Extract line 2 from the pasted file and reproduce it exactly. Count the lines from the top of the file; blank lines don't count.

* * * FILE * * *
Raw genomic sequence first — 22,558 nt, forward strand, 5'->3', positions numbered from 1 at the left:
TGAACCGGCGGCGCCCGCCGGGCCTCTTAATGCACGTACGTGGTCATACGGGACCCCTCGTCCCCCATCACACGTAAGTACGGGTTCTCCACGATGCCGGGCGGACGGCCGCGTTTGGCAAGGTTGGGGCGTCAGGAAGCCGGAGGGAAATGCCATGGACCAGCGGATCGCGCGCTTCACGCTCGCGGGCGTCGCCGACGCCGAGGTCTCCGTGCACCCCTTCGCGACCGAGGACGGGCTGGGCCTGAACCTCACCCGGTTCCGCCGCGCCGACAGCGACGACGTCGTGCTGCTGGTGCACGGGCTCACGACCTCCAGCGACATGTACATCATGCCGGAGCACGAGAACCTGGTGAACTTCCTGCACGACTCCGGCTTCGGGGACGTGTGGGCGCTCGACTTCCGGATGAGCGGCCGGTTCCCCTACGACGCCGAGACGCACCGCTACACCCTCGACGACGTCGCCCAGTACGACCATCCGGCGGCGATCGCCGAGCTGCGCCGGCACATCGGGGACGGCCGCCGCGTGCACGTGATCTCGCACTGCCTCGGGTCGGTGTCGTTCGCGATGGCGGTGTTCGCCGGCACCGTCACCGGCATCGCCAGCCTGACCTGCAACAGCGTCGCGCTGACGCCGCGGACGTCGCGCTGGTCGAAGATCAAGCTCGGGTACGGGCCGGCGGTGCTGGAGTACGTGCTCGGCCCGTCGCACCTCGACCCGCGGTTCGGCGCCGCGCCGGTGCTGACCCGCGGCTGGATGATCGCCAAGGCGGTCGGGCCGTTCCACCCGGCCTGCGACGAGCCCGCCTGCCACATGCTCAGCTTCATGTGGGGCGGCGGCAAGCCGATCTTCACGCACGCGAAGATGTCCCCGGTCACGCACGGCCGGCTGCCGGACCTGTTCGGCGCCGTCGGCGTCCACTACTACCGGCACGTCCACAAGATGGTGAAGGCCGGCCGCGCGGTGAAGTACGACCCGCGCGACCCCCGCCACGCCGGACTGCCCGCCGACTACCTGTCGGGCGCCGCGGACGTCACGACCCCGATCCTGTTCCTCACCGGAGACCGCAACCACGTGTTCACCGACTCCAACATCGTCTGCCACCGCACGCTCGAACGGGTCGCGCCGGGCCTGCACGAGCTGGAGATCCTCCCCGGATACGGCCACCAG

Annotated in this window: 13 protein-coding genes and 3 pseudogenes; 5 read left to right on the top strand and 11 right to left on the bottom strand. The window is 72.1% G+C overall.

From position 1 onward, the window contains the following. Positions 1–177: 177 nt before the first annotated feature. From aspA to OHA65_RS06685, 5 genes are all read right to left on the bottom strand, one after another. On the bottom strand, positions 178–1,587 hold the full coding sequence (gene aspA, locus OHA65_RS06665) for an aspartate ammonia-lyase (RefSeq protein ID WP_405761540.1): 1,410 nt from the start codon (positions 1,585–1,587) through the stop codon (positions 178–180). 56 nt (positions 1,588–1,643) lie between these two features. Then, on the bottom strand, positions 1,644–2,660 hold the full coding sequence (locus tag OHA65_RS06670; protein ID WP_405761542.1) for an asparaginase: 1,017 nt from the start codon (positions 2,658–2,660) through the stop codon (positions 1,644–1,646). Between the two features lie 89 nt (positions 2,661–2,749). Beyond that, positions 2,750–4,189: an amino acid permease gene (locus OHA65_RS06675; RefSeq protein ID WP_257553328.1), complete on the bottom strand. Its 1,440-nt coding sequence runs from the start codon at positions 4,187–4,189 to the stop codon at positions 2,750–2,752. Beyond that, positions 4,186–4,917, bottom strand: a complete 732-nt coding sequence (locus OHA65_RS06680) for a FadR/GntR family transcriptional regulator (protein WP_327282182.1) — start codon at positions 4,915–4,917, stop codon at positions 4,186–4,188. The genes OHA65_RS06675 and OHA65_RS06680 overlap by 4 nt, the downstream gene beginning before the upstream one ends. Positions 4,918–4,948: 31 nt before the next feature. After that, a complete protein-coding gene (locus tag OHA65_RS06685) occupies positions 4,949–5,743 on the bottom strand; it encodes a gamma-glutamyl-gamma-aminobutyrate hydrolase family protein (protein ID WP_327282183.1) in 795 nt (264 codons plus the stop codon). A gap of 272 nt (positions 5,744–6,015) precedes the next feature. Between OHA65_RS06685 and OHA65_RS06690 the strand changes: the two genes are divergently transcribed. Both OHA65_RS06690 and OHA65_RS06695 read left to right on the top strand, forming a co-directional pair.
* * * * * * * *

TGAACCGGCGGCGCCCGCCGGGCCTCTTAATGCACGTACGTGGTCATACGGGACCCCTCGTCCCCCATCACACGTAAGTACGGGTTCTCCACGATGCCGGGCGGACGGCCGCGTTTGGCAAGGTTGGGGCGTCAGGAAGCCGGAGGGAAATGCCATGGACCAGCGGATCGCGCGCTTCACGCTCGCGGGCGTCGCCGACGCCGAGGTCTCCGTGCACCCCTTCGCGACCGAGGACGGGCTGGGCCTGAACCTCACCCGGTTCCGCCGCGCCGACAGCGACGACGTCGTGCTGCTGGTGCACGGGCTCACGACCTCCAGCGACATGTACATCATGCCGGAGCACGAGAACCTGGTGAACTTCCTGCACGACTCCGGCTTCGGGGACGTGTGGGCGCTCGACTTCCGGATGAGCGGCCGGTTCCCCTACGACGCCGAGACGCACCGCTACACCCTCGACGACGTCGCCCAGTACGACCATCCGGCGGCGATCGCCGAGCTGCGCCGGCACATCGGGGACGGCCGCCGCGTGCACGTGATCTCGCACTGCCTCGGGTCGGTGTCGTTCGCGATGGCGGTGTTCGCCGGCACCGTCACCGGCATCGCCAGCCTGACCTGCAACAGCGTCGCGCTGACGCCGCGGACGTCGCGCTGGTCGAAGATCAAGCTCGGGTACGGGCCGGCGGTGCTGGAGTACGTGCTCGGCCCGTCGCACCTCGACCCGCGGTTCGGCGCCGCGCCGGTGCTGACCCGCGGCTGGATGATCGCCAAGGCGGTCGGGCCGTTCCACCCGGCCTGCGACGAGCCCGCCTGCCACATGCTCAGCTTCATGTGGGGCGGCGGCAAGCCGATCTTCACGCACGCGAAGATGTCCCCGGTCACGCACGGCCGGCTGCCGGACCTGTTCGGCGCCGTCGGCGTCCACTACTACCGGCACGTCCACAAGATGGTGAAGGCCGGCCGCGCGGTGAAGTACGACCCGCGCGACCCCCGCCACGCCGGACTGCCCGCCGACTACCTGTCGGGCGCCGCGGACGTCACGACCCCGATCCTGTTCCTCACCGGAGACCGCAACCACGTGTTCACCGACTCCAACATCGTCTGCCACCGCACGCTCGAACGGGTCGCGCCGGGCCTGCACGAGCTGGAGATCCTCCCCGGATACGGCCACCAG